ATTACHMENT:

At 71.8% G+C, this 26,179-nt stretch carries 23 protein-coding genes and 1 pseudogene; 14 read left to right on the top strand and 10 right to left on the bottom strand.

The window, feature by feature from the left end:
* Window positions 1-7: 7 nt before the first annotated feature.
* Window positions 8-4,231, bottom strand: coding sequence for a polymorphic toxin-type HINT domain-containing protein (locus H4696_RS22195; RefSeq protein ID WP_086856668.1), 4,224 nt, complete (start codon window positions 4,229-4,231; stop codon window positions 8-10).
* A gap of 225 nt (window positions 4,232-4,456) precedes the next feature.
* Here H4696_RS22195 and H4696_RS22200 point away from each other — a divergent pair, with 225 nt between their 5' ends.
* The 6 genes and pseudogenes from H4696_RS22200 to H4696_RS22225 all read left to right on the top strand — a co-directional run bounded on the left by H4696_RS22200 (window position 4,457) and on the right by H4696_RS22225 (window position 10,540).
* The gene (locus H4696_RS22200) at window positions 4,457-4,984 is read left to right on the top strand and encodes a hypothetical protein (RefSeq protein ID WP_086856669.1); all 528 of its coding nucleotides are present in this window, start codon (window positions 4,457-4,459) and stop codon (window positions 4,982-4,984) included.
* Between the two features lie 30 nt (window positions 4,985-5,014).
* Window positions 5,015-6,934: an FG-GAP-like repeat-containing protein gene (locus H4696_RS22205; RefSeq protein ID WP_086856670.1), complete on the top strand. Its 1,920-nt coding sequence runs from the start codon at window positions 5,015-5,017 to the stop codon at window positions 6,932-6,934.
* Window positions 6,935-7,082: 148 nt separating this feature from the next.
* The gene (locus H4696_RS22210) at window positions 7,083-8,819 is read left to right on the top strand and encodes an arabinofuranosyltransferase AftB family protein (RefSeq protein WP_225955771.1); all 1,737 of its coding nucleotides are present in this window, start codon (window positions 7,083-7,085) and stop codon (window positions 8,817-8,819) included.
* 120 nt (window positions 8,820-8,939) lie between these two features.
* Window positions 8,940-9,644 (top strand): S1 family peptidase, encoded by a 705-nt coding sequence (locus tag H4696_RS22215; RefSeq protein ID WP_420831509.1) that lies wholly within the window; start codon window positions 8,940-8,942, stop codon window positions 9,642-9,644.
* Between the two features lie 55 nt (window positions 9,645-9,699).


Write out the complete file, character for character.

At 71.8% G+C, this 26,179-nt stretch carries 23 protein-coding genes and 1 pseudogene; 14 read left to right on the top strand and 10 right to left on the bottom strand.

The window, feature by feature from the left end:
* Window positions 1-7: 7 nt before the first annotated feature.
* Window positions 8-4,231, bottom strand: coding sequence for a polymorphic toxin-type HINT domain-containing protein (locus H4696_RS22195; RefSeq protein ID WP_086856668.1), 4,224 nt, complete (start codon window positions 4,229-4,231; stop codon window positions 8-10).
* A gap of 225 nt (window positions 4,232-4,456) precedes the next feature.
* Here H4696_RS22195 and H4696_RS22200 point away from each other — a divergent pair, with 225 nt between their 5' ends.
* The 6 genes and pseudogenes from H4696_RS22200 to H4696_RS22225 all read left to right on the top strand — a co-directional run bounded on the left by H4696_RS22200 (window position 4,457) and on the right by H4696_RS22225 (window position 10,540).
* The gene (locus H4696_RS22200) at window positions 4,457-4,984 is read left to right on the top strand and encodes a hypothetical protein (RefSeq protein ID WP_086856669.1); all 528 of its coding nucleotides are present in this window, start codon (window positions 4,457-4,459) and stop codon (window positions 4,982-4,984) included.
* Between the two features lie 30 nt (window positions 4,985-5,014).
* Window positions 5,015-6,934: an FG-GAP-like repeat-containing protein gene (locus H4696_RS22205; RefSeq protein ID WP_086856670.1), complete on the top strand. Its 1,920-nt coding sequence runs from the start codon at window positions 5,015-5,017 to the stop codon at window positions 6,932-6,934.
* Window positions 6,935-7,082: 148 nt separating this feature from the next.
* The gene (locus H4696_RS22210) at window positions 7,083-8,819 is read left to right on the top strand and encodes an arabinofuranosyltransferase AftB family protein (RefSeq protein WP_225955771.1); all 1,737 of its coding nucleotides are present in this window, start codon (window positions 7,083-7,085) and stop codon (window positions 8,817-8,819) included.
* 120 nt (window positions 8,820-8,939) lie between these two features.
* Window positions 8,940-9,644 (top strand): S1 family peptidase, encoded by a 705-nt coding sequence (locus tag H4696_RS22215; RefSeq protein ID WP_420831509.1) that lies wholly within the window; start codon window positions 8,940-8,942, stop codon window positions 9,642-9,644.
* Between the two features lie 55 nt (window positions 9,645-9,699).